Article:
The Kathryn Allen Award, which is presented by the National Committee Partners in Integration and Education of Internationally Educated Nurses, has been awarded to Debbie Kroeker.

This past April marked 20 years for Debbie working with Internationally Educated Nurses (IENs), so it is of no surprise that she is being recognized for this work!

A large part of Debbie’s career was dedicated to MNU’s former Canadian Culture & Communication for Nurses (CCCN) program that ran from 2003 to 2020. MNU’s CCCN program for IENs was one of the first online programs of its kind in Canada.

It grew from humble beginnings, with one-on-one and small groups to serving thousands of IENs across Manitoba and Canada. CCCN grew to be one of the most successful language programs for IENs across Canada – and Debbie’s work and dedication was a large factor in that.

Debbie was the executive director at Professional English Group Canada, and then went on to work for Red River College as a Language Instructor, Program Manager and is now Chair of Occupation Specific Language Learning for Advancement in Healthcare.

This award honors Kathryn Allen, RN, MSc(N), a Nurse Educator from Nova Scotia, whose commitment to the advancement of education and integration of Internationally Educated Nurses (IENs) in Canada was exemplary. The award recognizes a professional who demonstrates excellence and has made outstanding contributions in their work to promote the successful registration and integration of IENs into the Canadian healthcare workforce.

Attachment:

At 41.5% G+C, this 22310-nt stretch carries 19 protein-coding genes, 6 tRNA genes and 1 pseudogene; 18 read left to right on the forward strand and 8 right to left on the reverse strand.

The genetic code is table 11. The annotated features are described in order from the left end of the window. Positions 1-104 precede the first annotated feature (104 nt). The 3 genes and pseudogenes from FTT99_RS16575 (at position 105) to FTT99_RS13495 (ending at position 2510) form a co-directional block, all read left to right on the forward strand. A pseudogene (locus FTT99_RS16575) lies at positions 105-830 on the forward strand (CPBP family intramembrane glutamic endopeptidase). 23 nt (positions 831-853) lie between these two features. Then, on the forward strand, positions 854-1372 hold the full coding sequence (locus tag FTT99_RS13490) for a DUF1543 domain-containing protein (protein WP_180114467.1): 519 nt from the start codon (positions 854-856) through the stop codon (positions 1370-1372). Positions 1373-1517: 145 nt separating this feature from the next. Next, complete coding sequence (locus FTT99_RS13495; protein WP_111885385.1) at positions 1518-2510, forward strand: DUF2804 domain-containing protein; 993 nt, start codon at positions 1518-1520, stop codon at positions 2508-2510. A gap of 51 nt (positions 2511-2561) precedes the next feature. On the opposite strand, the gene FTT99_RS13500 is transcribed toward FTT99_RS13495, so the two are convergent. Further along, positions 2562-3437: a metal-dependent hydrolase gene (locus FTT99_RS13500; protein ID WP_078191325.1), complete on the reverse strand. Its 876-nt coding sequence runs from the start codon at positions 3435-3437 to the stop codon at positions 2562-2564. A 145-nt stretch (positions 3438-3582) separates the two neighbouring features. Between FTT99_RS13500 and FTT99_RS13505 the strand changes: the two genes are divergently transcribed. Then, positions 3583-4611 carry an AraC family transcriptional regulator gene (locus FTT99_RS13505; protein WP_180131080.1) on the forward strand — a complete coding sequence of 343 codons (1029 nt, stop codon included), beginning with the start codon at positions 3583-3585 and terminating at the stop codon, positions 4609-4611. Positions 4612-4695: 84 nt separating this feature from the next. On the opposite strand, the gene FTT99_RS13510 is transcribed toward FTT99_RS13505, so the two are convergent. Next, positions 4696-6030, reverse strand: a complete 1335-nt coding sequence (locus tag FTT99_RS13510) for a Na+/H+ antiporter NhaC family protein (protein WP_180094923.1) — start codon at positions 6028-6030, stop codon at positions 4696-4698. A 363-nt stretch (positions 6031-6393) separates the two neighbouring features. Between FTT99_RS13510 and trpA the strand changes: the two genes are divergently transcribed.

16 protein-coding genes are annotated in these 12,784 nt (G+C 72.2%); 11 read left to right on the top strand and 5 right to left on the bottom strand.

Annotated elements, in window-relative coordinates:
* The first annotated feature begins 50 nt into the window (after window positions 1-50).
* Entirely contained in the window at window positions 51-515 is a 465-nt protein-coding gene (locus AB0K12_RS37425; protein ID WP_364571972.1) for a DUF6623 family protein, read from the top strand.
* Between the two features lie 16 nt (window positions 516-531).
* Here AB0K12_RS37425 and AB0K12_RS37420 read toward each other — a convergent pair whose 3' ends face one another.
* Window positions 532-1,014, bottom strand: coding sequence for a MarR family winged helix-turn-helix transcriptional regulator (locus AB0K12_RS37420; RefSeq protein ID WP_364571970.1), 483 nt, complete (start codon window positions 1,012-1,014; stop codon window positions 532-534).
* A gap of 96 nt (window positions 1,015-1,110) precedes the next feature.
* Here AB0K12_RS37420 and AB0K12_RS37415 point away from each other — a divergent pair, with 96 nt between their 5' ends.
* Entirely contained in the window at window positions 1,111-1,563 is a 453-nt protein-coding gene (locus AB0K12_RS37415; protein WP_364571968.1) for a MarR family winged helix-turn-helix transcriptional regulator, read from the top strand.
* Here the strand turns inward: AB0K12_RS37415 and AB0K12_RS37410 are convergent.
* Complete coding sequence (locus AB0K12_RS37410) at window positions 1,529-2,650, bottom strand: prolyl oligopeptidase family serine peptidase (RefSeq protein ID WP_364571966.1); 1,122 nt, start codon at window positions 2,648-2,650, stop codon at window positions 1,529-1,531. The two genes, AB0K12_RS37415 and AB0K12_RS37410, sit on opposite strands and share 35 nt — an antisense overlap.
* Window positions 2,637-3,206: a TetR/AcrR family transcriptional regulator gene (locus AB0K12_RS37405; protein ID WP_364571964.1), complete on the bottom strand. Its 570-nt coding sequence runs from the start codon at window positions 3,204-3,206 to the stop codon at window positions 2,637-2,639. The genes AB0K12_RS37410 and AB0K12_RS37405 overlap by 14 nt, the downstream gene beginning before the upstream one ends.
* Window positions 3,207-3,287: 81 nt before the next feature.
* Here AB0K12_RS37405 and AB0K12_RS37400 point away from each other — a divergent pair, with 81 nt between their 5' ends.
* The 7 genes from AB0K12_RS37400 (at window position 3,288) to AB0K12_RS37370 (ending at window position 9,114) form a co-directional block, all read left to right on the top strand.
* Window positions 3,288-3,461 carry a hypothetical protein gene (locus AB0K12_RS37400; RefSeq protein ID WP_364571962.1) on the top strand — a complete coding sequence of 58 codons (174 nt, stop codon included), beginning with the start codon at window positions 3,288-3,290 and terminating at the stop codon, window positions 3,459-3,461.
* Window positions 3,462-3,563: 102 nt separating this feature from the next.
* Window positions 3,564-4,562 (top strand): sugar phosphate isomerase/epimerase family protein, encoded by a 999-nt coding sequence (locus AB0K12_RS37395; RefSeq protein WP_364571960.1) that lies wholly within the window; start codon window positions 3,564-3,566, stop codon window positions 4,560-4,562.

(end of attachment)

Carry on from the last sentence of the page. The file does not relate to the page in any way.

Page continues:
It truly is well-deserved, congratulations Debbie from all of us at MNU!

We asked Debbie what this award means to her and here is her response:

Research tells us that the most significant barrier to integration for IENs is language, especially communicative competence. If IENs aren't successful at this first stage of their journey toward licensure - the stage of developing and proving their language proficiency - there IS no journey.

I have seen esteemed colleagues who are nurses and academics receive this award in past years, but this is the first time I recall it going to someone who works directly with IENs at the very start of the process. Developing communicative competence lays the foundation for CELBAN (Canadian English Language Benchmark Assessment for Nurses) success, which means IENs can not only move forward to the next stage, but also bring valuable communication skills to their clinical practice and employment in healthcare.

Being recognized for work at the start of the journey means a lot to me; my team and I don't always hear about how it ends, but we do get to celebrate how it begins.

When we've run into former IENs in various healthcare settings over the years and see they are now a practicing LPN or RN in Manitoba, there is no greater joy than knowing we had a part in helping pave their way.

I'm grateful to the PIE-IEN National Committee for recognizing my work with IENs for the past 20 years and acknowledge that none of my work would have happened without funding from the Government of Manitoba and Immigration Refugees Citizenship Canada (IRCC), along with the incredible support of the Manitoba Nurses' Union, Professional English Group Canada and now Red River College Polytechnic.